that he attempted unsuccessfully to get a loan and that even though one sale of Alexico
fell through, he “fully anticipated that he could sell Alexico and pay off its existing
liabilities, including the Advance to Officer Account.” This defense is unsuccessful. It
does not address the prima facie case that the advances were fraudulent when taken; at
most it indicates after-the-fact acknowledgment of an obligation to restore the corporation
for his wrongful prior acts. Any controversies concerning the alleged intent to obtain a
loan and then to sell the company are not material to finding a violation of
§ 727(a)(2)(A).

For the foregoing reasons, the Court finds that the Trustee is entitled to summary
judgment on his objection to Karr’s discharge under § 727(a)(7) because of the fraudulent
transfers of Alexico’s property, made at Karr’s direction, within one year of Alexico’s
petition date with intent to hinder and delay Alexico’s creditors, within the meaning of
§ 727(a)(2)(A). Karr has failed to justify the transfers.

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C. DENIAL OF DISCHARGE UNDER § 727(a)(5).
Subsection 727(a)(5) provides that a debtor shall be granted a discharge unless
“the debtor has failed to explain satisfactorily, before determination of denial of discharge
under this paragraph, any loss of assets or deficiency of assets to meet the debtor's
liabilities.” “[N]oticeably lacking from § 727(a)(5) is any element of wrongful intent, or,
for that matter, any affirmative defenses — § 727(a)(5) simply imposes strict liability.”26
“A party objecting to a debtor's discharge under § 727(a)(5) has the burden of proving
facts establishing that a loss or shrinkage of assets actually occurred. However, once the
objecting party meets its initial burden of proof, the burden then shifts to the debtor to
explain the loss or deficiency of assets in a satisfactory manner.”27 The explanation must
be more than a “vague explanation” unsupported by “documentation or some other
corroboration.”28 The explanation should be “sufficient to enable either the trustee or a
creditor to properly investigate the circumstances surrounding the loss or deficiency.”29

In this case, the Trustee asserts that Debtor should be denied a discharge under
§ 727(a)(5) because he has failed to satisfactorily explain the discrepancy between the
report of his ownership of personal property valued at $500,000, plus artwork valued at
$70,000, in his financial statement as of July 12, 2007, and the disclosure of personal

26 Baker v. Reed (In re Reed), 310 B.R. 363, 368 (Bankr. N.D. Ohio 2004).

27 Cadle Co. v. Stewart (In re Stewart), 263 B.R. 608, 618 (10th Cir. BAP 2001).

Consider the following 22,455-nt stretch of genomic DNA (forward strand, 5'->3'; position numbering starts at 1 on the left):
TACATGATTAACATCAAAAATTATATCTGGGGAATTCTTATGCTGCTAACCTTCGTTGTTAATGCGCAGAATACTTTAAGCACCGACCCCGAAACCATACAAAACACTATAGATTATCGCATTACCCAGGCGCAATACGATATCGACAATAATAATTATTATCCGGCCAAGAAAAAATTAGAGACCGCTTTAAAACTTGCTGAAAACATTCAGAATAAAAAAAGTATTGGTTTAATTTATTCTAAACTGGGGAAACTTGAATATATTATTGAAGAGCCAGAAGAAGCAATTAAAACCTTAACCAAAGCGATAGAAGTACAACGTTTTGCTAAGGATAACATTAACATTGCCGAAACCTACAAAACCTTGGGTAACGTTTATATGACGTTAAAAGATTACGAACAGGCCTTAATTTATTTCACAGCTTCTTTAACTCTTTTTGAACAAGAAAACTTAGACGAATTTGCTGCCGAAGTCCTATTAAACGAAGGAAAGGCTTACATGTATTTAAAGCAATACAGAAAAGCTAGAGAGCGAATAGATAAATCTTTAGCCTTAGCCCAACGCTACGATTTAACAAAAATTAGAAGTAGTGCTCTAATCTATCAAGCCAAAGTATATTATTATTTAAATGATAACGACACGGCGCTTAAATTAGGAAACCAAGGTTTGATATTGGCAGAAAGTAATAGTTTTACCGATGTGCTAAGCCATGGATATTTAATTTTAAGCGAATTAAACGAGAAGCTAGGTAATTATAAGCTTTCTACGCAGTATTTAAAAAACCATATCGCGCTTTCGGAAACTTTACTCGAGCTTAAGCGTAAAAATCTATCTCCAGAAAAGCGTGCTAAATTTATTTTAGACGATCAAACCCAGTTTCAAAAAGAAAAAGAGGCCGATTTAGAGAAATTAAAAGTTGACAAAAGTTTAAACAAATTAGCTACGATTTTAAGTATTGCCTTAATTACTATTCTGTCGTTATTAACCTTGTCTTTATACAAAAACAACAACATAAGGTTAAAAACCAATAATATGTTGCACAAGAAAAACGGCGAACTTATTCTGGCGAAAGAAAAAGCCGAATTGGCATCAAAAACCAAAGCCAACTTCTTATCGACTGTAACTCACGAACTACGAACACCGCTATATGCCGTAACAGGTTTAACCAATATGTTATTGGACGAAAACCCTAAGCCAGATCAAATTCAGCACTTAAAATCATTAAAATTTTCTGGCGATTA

28 Gray v. Gray (In re Gray), 295 B.R. 338, 346 (Bankr. W.D. Mo. 2003).

29 Reed, 310 B.R. at 370.

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property totaling only $132,925.42 on his bankruptcy schedules filed on January 5, 2009,
including “CD’s; Art; Collectibles” valued at $500.

Karr responds that the Trustee has not made an essential element of his case since
he has not identified “a specific fund or an identifiable piece of property” as the basis for
his objection.30 The Court disagrees. First, the Trustee’s objection is based in part on a
very specific asset, artwork, which was valued at $70,000 on the financial statement and
at less than $500 on Debtor’s schedules. Second, the financial statement sufficiently
identifies specific assets, since it included $500,000 of personal property in addition to
other assets of $25,000 in cash, $5,000,000 in securities, a $1,4000,000 homestead,
$100,000 worth of other real estate, and two specific automobiles. The $500,000 value
was therefore attributable to personal property other than cash, securities, artwork, and
automobiles. The Court finds this description sufficiently specific.

Since the Trustee has identified specific assets which were present approximately
18 months before filing and are not included in Debtor’s schedules, the burden shifts to
Debtor to adequately explain the loss. This Debtor has failed to do. As to the artwork,
Debtor states by affidavit that “[a]ny items of artwork listed on the financial statement
were included in his bankruptcy schedules,” “Defendant Karr still has the artwork which
he valued at $70,000.00 on the Great West[ern] Bank statement, except for two pieces
which were sold,” and “[t]he value of the artwork is currently significantly less than